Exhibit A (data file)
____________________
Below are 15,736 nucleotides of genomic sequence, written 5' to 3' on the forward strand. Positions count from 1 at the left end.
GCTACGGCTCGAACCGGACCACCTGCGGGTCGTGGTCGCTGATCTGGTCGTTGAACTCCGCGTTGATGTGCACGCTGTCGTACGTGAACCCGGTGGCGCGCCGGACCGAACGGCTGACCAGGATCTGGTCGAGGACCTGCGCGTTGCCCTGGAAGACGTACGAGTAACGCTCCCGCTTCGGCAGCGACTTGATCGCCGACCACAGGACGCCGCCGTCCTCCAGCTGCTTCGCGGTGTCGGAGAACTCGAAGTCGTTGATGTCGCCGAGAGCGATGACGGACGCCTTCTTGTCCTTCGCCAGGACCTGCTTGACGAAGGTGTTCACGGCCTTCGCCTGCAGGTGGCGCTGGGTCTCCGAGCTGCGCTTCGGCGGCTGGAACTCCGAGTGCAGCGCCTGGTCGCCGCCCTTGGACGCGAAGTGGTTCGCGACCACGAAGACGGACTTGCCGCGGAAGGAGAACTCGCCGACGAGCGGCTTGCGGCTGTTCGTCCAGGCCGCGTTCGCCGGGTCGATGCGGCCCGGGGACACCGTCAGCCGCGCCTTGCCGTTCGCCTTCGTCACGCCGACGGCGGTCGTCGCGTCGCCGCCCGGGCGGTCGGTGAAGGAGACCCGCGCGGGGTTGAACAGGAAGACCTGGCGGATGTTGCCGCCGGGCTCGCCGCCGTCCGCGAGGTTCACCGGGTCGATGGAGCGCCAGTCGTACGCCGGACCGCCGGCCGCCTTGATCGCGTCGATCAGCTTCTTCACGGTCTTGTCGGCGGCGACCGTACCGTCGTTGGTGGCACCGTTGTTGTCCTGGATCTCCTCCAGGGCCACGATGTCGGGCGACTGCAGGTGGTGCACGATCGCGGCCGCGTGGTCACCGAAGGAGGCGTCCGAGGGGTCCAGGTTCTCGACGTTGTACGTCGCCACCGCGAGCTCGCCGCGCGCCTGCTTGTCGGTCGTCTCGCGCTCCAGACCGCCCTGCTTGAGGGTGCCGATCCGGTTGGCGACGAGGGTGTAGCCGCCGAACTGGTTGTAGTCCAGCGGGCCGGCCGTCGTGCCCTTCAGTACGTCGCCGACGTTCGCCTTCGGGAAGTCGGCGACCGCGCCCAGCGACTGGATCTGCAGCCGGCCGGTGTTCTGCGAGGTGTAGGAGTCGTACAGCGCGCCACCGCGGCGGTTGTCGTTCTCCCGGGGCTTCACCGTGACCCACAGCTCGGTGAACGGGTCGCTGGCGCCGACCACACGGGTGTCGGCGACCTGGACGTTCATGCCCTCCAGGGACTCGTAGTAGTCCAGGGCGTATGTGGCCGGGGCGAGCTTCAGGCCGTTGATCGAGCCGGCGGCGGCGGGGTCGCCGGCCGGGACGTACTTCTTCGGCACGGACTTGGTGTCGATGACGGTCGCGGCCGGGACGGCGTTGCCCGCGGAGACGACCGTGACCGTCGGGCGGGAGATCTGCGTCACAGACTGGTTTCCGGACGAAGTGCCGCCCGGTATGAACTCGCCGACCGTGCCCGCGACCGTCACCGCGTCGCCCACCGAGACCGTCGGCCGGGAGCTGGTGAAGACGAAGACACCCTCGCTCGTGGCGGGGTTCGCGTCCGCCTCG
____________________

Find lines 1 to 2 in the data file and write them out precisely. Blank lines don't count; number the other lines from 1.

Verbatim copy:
Below are 15,736 nucleotides of genomic sequence, written 5' to 3' on the forward strand. Positions count from 1 at the left end.
GCTACGGCTCGAACCGGACCACCTGCGGGTCGTGGTCGCTGATCTGGTCGTTGAACTCCGCGTTGATGTGCACGCTGTCGTACGTGAACCCGGTGGCGCGCCGGACCGAACGGCTGACCAGGATCTGGTCGAGGACCTGCGCGTTGCCCTGGAAGACGTACGAGTAACGCTCCCGCTTCGGCAGCGACTTGATCGCCGACCACAGGACGCCGCCGTCCTCCAGCTGCTTCGCGGTGTCGGAGAACTCGAAGTCGTTGATGTCGCCGAGAGCGATGACGGACGCCTTCTTGTCCTTCGCCAGGACCTGCTTGACGAAGGTGTTCACGGCCTTCGCCTGCAGGTGGCGCTGGGTCTCCGAGCTGCGCTTCGGCGGCTGGAACTCCGAGTGCAGCGCCTGGTCGCCGCCCTTGGACGCGAAGTGGTTCGCGACCACGAAGACGGACTTGCCGCGGAAGGAGAACTCGCCGACGAGCGGCTTGCGGCTGTTCGTCCAGGCCGCGTTCGCCGGGTCGATGCGGCCCGGGGACACCGTCAGCCGCGCCTTGCCGTTCGCCTTCGTCACGCCGACGGCGGTCGTCGCGTCGCCGCCCGGGCGGTCGGTGAAGGAGACCCGCGCGGGGTTGAACAGGAAGACCTGGCGGATGTTGCCGCCGGGCTCGCCGCCGTCCGCGAGGTTCACCGGGTCGATGGAGCGCCAGTCGTACGCCGGACCGCCGGCCGCCTTGATCGCGTCGATCAGCTTCTTCACGGTCTTGTCGGCGGCGACCGTACCGTCGTTGGTGGCACCGTTGTTGTCCTGGATCTCCTCCAGGGCCACGATGTCGGGCGACTGCAGGTGGTGCACGATCGCGGCCGCGTGGTCACCGAAGGAGGCGTCCGAGGGGTCCAGGTTCTCGACGTTGTACGTCGCCACCGCGAGCTCGCCGCGCGCCTGCTTGTCGGTCGTCTCGCGCTCCAGACCGCCCTGCTTGAGGGTGCCGATCCGGTTGGCGACGAGGGTGTAGCCGCCGAACTGGTTGTAGTCCAGCGGGCCGGCCGTCGTGCCCTTCAGTACGTCGCCGACGTTCGCCTTCGGGAAGTCGGCGACCGCGCCCAGCGACTGGATCTGCAGCCGGCCGGTGTTCTGCGAGGTGTAGGAGTCGTACAGCGCGCCACCGCGGCGGTTGTCGTTCTCCCGGGGCTTCACCGTGACCCACAGCTCGGTGAACGGGTCGCTGGCGCCGACCACACGGGTGTCGGCGACCTGGACGTTCATGCCCTCCAGGGACTCGTAGTAGTCCAGGGCGTATGTGGCCGGGGCGAGCTTCAGGCCGTTGATCGAGCCGGCGGCGGCGGGGTCGCCGGCCGGGACGTACTTCTTCGGCACGGACTTGGTGTCGATGACGGTCGCGGCCGGGACGGCGTTGCCCGCGGAGACGACCGTGACCGTCGGGCGGGAGATCTGCGTCACAGACTGGTTTCCGGACGAAGTGCCGCCCGGTATGAACTCGCCGACCGTGCCCGCGACCGTCACCGCGTCGCCCACCGAGACCGTCGGCCGGGAGCTGGTGAAGACGAAGACACCCTCGCTCGTGGCGGGGTTCGCGTCCGCCTCG